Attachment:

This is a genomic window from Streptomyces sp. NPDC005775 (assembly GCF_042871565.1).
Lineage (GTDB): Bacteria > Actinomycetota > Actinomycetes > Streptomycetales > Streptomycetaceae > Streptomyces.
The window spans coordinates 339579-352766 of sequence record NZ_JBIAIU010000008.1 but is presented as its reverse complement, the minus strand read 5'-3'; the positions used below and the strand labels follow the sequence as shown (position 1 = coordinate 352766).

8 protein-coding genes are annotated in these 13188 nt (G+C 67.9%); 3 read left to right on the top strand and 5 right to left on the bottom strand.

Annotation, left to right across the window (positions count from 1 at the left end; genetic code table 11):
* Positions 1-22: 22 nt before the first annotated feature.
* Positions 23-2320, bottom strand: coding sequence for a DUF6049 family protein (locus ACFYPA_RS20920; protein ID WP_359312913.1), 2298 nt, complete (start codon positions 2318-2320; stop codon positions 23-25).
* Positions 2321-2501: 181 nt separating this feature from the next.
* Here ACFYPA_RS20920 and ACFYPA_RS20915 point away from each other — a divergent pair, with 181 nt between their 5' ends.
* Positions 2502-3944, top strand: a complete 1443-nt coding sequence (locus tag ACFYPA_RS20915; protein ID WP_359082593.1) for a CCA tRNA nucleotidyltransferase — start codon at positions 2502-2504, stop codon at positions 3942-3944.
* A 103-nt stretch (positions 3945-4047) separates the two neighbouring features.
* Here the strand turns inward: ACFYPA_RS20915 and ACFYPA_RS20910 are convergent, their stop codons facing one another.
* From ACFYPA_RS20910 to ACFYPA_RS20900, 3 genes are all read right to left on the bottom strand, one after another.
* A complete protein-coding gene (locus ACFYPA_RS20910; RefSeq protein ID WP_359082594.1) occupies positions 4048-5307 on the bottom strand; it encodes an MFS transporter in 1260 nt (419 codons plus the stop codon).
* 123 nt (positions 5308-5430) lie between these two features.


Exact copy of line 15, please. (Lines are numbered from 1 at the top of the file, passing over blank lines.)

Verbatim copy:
* 123 nt (positions 5308-5430) lie between these two features.